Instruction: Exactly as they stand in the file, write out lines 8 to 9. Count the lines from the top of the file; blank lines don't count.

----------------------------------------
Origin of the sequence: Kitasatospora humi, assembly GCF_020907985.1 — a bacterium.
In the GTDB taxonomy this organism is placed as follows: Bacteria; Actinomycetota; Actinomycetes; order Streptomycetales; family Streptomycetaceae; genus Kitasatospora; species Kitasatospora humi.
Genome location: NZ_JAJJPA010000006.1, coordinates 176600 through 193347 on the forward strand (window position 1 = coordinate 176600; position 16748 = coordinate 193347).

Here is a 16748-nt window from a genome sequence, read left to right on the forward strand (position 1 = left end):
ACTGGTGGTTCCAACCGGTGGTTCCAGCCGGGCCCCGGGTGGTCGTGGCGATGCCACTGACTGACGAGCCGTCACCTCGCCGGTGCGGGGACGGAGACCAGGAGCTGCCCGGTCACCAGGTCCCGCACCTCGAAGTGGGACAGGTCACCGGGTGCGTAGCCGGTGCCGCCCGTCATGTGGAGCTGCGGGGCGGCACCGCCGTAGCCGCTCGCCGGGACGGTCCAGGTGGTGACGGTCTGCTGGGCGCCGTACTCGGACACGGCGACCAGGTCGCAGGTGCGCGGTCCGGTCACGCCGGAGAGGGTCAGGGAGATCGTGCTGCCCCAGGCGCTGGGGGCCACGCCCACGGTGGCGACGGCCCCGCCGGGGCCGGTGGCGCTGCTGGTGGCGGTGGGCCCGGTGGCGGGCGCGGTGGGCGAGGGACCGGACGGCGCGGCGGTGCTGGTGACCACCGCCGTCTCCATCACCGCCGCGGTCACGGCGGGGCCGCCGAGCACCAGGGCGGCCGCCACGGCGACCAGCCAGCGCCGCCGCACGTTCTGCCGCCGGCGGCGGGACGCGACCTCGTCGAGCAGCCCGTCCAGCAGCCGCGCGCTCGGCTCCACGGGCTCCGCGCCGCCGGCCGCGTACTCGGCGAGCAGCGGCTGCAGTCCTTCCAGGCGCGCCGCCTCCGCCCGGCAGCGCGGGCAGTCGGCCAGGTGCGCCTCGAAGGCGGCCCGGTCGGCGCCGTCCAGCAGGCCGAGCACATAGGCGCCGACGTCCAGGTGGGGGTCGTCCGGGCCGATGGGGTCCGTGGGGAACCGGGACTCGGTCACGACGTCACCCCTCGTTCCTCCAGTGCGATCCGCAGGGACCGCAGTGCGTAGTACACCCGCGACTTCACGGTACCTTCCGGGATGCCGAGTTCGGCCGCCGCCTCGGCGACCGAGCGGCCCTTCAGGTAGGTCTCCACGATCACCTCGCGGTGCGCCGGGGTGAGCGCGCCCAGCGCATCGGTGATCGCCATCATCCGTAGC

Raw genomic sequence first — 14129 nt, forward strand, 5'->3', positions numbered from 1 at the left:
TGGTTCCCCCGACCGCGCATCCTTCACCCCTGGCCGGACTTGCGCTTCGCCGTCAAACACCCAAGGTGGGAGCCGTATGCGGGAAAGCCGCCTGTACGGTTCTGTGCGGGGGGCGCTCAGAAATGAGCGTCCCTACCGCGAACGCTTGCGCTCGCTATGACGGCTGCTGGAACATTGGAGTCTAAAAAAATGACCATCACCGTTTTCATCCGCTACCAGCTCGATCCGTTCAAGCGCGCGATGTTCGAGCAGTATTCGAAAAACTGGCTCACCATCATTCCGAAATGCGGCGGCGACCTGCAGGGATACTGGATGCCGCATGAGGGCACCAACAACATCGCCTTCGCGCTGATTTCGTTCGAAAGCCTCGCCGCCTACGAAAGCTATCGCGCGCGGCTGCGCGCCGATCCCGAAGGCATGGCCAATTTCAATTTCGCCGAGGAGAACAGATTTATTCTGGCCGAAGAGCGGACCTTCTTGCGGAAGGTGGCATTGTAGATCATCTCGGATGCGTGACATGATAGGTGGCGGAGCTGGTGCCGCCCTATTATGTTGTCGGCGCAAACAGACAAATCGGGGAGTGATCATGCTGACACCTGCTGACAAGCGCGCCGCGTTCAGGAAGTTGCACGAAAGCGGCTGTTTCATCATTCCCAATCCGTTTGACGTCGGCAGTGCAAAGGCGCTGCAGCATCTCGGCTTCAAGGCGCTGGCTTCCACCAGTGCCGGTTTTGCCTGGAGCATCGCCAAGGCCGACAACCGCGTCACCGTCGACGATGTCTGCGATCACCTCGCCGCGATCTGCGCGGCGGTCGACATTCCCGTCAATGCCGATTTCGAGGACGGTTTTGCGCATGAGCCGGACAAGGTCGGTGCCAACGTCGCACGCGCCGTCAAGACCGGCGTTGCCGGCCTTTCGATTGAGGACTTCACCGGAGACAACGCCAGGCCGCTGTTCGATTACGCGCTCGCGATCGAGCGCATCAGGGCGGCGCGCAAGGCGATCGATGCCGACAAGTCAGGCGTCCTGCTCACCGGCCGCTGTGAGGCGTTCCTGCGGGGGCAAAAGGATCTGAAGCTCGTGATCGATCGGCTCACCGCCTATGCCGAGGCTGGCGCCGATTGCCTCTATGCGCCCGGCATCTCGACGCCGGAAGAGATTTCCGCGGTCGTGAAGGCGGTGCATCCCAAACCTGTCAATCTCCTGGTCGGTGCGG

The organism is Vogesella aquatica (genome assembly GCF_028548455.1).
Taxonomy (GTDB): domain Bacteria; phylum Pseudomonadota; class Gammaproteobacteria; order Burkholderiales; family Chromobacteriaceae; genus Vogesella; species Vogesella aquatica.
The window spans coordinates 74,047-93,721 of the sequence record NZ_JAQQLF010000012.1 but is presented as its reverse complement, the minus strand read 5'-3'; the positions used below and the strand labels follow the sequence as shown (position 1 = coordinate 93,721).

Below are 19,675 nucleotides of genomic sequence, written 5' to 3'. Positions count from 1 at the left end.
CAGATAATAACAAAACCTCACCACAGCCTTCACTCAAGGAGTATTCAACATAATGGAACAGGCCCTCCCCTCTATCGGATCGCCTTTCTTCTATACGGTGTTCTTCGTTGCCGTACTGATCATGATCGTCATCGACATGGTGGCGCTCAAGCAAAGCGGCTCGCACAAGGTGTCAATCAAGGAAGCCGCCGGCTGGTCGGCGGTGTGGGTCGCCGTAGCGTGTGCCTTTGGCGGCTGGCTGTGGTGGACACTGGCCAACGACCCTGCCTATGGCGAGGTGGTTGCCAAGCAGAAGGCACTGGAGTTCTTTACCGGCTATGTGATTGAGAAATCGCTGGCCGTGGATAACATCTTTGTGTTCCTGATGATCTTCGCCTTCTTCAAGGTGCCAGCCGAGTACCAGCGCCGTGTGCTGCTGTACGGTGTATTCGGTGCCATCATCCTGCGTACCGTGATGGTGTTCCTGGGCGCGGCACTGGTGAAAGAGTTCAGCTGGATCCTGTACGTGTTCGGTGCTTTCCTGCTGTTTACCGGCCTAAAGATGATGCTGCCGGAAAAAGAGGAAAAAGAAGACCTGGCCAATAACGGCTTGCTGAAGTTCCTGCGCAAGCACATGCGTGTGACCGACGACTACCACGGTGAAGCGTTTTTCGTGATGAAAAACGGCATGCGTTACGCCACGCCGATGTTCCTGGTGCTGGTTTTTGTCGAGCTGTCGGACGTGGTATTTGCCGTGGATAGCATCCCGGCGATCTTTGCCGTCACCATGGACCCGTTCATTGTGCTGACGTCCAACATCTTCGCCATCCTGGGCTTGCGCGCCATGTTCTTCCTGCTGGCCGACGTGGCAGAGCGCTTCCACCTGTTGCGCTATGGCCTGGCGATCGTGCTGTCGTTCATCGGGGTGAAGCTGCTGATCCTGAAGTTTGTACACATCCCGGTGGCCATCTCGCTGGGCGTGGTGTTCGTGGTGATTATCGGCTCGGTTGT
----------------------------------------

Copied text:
The organism is Vogesella aquatica (genome assembly GCF_028548455.1).
Taxonomy (GTDB): domain Bacteria; phylum Pseudomonadota; class Gammaproteobacteria; order Burkholderiales; family Chromobacteriaceae; genus Vogesella; species Vogesella aquatica.